Statistical analysis was performed using Student’s t test. A value of p < 0.05 was considered statistically significant. Values are presented as mean ± SEM.

The first experiment was performed to determine whether human IL-5 synthesis could be suppressed by SB203580, a selective inhibitor of p38 MAP kinase. T cell clones were used for experiments at least 10 days after the last antigenic stimulation. As described in Materials and Methods, T cells obtained from the interface of the Ficoll-Paque density gradient consisted of more than 98% pure CD3+CD4+ cells. They were washed three times, resuspended in fresh medium, and stimulated by either immobilized OKT3 mAb, immobilized OKT3 mAb plus soluble anti-CD28 mAb, PMA plus soluble anti-CD28 mAb, or rIL-2 (100 U/ml). OKT3 mAb, a stimulating anti-CD3 mAb, activates T cells by cross-linking TCR-CD3 complexes that physiologically transduce activating signals into the cytoplasm (63). As shown in Fig. 1 A, IL-5 production was clearly induced upon activation, and suppressed by SB203580 in a dose-dependent manner, although even at the highest concentration (3 μM), a partial response (10–40%) remained. Essentially the same dose responses in the effects of SB203580 on IL-5 production were observed for all four stimulation protocols. The viability of the cells was determined by the trypan blue dye exclusion test and was not changed significantly by the addition of SB203580 after 24 h, excluding nonspecific toxicity of the agent at these concentrations (data not shown).

FIGURE 1.

SB203580 inhibited IL-5 synthesis of human Th cells activated by various stimuli.A, Human T cell clones (105 per well) were stimulated for 24 h by either immobilized OKT3 mAb (□), immobilized OKT3 mAb plus soluble anti-CD28 mAb (▵), PMA plus soluble anti-CD28 mAb (▪), or rIL-2 (○, 100 U/ml) in 96-well round-bottom culture plates. Designated concentrations of SB203580 were included from the start of some cultures. Supernatants were harvested after 24 h and assayed for IL-5 by a specific ELISA. Data are expressed as the mean of triplicate cultures ± SEM. IL-5 production in unstimulated cultures was always below the detection limit of the ELISA system (<1 pg/ml). B, T cell clones (105; □, HK5; ▵, YA5; ▪, HK2; ○, YA4) were cultured in 96-well round-bottom culture plates pretreated with OKT3 mAb (10 μg/ml).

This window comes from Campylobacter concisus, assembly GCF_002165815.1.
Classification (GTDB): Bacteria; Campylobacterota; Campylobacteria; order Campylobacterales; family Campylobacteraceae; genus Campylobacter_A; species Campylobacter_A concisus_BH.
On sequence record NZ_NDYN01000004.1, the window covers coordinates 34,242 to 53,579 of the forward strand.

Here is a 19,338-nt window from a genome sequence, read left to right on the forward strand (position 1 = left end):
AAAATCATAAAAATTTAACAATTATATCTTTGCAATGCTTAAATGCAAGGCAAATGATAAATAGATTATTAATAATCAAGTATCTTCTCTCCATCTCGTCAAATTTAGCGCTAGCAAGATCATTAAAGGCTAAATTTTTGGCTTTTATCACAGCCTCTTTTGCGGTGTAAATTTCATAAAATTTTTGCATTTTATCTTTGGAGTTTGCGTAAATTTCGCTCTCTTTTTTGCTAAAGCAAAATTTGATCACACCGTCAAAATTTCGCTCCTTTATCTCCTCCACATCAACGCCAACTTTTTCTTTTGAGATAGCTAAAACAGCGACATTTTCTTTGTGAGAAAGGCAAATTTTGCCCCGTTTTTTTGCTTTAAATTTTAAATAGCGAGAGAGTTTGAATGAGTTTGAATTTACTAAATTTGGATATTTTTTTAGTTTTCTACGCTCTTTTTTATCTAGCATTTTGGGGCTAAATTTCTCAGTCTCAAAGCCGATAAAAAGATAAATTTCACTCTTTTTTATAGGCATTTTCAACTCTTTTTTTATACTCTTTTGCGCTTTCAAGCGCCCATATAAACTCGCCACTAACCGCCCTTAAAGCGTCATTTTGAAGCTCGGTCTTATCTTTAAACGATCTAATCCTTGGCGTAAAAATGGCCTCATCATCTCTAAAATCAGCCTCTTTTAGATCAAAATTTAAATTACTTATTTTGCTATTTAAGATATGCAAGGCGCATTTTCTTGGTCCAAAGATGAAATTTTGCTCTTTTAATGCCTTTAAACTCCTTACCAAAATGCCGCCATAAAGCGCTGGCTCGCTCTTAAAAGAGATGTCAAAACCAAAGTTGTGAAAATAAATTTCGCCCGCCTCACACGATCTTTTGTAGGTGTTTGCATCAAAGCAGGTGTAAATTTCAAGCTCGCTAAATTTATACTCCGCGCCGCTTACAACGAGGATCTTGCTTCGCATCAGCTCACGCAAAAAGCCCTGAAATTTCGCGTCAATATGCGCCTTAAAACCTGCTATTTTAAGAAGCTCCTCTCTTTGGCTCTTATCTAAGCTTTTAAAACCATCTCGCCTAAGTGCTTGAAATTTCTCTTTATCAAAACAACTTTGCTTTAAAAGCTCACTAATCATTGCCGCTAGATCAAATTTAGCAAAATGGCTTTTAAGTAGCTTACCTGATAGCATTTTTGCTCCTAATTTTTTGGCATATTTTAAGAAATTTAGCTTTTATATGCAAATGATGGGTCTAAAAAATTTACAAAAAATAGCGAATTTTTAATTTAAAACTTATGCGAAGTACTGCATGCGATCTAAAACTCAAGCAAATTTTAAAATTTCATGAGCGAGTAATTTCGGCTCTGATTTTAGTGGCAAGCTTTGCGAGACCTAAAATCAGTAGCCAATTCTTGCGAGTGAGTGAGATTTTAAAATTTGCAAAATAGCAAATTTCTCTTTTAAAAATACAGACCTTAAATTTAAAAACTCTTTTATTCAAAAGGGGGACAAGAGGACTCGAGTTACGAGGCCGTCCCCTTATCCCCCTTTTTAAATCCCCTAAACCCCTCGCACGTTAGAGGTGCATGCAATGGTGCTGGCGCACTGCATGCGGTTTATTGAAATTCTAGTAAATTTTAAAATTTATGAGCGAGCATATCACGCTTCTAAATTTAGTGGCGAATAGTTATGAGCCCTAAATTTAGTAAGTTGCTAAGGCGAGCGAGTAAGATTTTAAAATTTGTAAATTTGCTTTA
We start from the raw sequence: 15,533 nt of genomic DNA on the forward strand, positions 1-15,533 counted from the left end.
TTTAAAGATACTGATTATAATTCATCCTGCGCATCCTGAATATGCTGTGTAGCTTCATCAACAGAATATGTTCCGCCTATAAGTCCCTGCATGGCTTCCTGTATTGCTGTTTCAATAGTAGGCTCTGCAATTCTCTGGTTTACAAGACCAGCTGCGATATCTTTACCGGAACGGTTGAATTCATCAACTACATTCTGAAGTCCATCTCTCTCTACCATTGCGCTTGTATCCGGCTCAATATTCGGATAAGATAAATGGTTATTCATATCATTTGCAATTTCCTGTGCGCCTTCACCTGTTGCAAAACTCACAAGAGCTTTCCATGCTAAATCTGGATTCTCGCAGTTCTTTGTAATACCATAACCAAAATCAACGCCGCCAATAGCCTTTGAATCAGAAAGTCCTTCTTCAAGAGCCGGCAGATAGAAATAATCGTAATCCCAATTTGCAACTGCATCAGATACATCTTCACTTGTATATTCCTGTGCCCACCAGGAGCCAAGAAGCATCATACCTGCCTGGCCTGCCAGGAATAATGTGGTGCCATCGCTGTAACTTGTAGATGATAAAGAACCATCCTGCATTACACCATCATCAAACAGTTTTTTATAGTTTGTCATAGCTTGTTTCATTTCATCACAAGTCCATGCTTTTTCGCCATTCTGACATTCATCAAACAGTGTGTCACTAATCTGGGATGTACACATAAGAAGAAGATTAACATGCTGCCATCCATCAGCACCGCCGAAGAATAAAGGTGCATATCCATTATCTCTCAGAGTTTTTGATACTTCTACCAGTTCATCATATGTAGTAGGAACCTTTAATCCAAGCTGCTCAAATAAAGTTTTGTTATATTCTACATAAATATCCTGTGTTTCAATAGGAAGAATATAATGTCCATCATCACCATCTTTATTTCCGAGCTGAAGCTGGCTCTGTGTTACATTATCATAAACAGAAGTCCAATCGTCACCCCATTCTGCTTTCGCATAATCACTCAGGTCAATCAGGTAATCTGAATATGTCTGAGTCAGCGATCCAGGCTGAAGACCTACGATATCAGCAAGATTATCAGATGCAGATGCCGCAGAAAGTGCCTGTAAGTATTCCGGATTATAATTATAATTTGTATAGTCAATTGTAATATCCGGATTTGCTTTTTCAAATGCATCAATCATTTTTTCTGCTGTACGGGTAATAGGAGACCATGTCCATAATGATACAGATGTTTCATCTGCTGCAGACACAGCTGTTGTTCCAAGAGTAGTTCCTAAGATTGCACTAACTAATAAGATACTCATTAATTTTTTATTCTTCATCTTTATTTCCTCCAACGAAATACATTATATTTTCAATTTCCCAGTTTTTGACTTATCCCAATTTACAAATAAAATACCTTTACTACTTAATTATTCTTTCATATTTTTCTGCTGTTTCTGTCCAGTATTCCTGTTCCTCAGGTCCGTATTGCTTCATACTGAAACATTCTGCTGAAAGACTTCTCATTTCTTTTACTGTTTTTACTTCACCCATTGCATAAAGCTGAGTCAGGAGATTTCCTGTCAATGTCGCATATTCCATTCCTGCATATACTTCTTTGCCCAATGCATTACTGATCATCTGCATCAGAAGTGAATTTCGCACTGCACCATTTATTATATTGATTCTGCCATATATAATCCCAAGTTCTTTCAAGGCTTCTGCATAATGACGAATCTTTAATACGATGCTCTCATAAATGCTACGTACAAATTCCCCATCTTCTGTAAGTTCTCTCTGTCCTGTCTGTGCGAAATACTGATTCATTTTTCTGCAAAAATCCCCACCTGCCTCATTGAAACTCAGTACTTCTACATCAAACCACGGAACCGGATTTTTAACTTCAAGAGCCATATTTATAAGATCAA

FIGURE 1.

SB203580 inhibited IL-5 synthesis of human Th cells activated by various stimuli.A, Human T cell clones (105 per well) were stimulated for 24 h by either immobilized OKT3 mAb (□), immobilized OKT3 mAb plus soluble anti-CD28 mAb (▵), PMA plus soluble anti-CD28 mAb (▪), or rIL-2 (○, 100 U/ml) in 96-well round-bottom culture plates. Designated concentrations of SB203580 were included from the start of some cultures. Supernatants were harvested after 24 h and assayed for IL-5 by a specific ELISA. Data are expressed as the mean of triplicate cultures ± SEM. IL-5 production in unstimulated cultures was always below the detection limit of the ELISA system (<1 pg/ml). B, T cell clones (105; □, HK5; ▵, YA5; ▪, HK2; ○, YA4) were cultured in 96-well round-bottom culture plates pretreated with OKT3 mAb (10 μg/ml).

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The effect of SB203580 on IL-5 synthesis was confirmed using other T cell clones (Fig. 1 B). SB203580 was effective in suppressing IL-5 synthesis by all four T cell clones stimulated with immobilized OKT3 mAb in a dose-dependent manner. Essentially the same results were obtained using 10 other T cell clones (data not shown).

The effect of SB203580 on the proliferation of activated T cell clones was examined. Significant proliferation of T cells was induced by all of the four stimulation protocols, and was proliferation not affected by SB203580 (Fig. 2). Essentially the same results were obtained using 10 other T cell clones, indicating that the observation was not restricted to this particular clone (data not shown). The result further confirmed that the effect of SB203580 on IL-5 production was not due to nonspecific toxicity of the agent.

FIGURE 2.

SB203580 did not inhibit the proliferation of activated T cells. T cell clones (105 per well) were stimulated for 72 h by either immobilized OKT3 mAb (□), immobilized OKT3 mAb plus soluble anti-CD28 mAb (▵), PMA plus soluble anti-CD28 mAb (▪), or rIL-2 (○, 100 U/ml) in 96-well round-bottom culture plates. Designated concentrations of SB203580 were included from the start of some cultures. [3H]Thymidine (0.5 μCi/well) was pulsed for the last 16 h. Data are expressed as the mean of triplicate cultures ± SEM. [3H]Thymidine incorporation by unstimulated cells was 840 ± 266.

FIGURE 2.

SB203580 did not inhibit the proliferation of activated T cells. T cell clones (105 per well) were stimulated for 72 h by either immobilized OKT3 mAb (□), immobilized OKT3 mAb plus soluble anti-CD28 mAb (▵), PMA plus soluble anti-CD28 mAb (▪), or rIL-2 (○, 100 U/ml) in 96-well round-bottom culture plates. Designated concentrations of SB203580 were included from the start of some cultures. [3H]Thymidine (0.5 μCi/well) was pulsed for the last 16 h. Data are expressed as the mean of triplicate cultures ± SEM. [3H]Thymidine incorporation by unstimulated cells was 840 ± 266.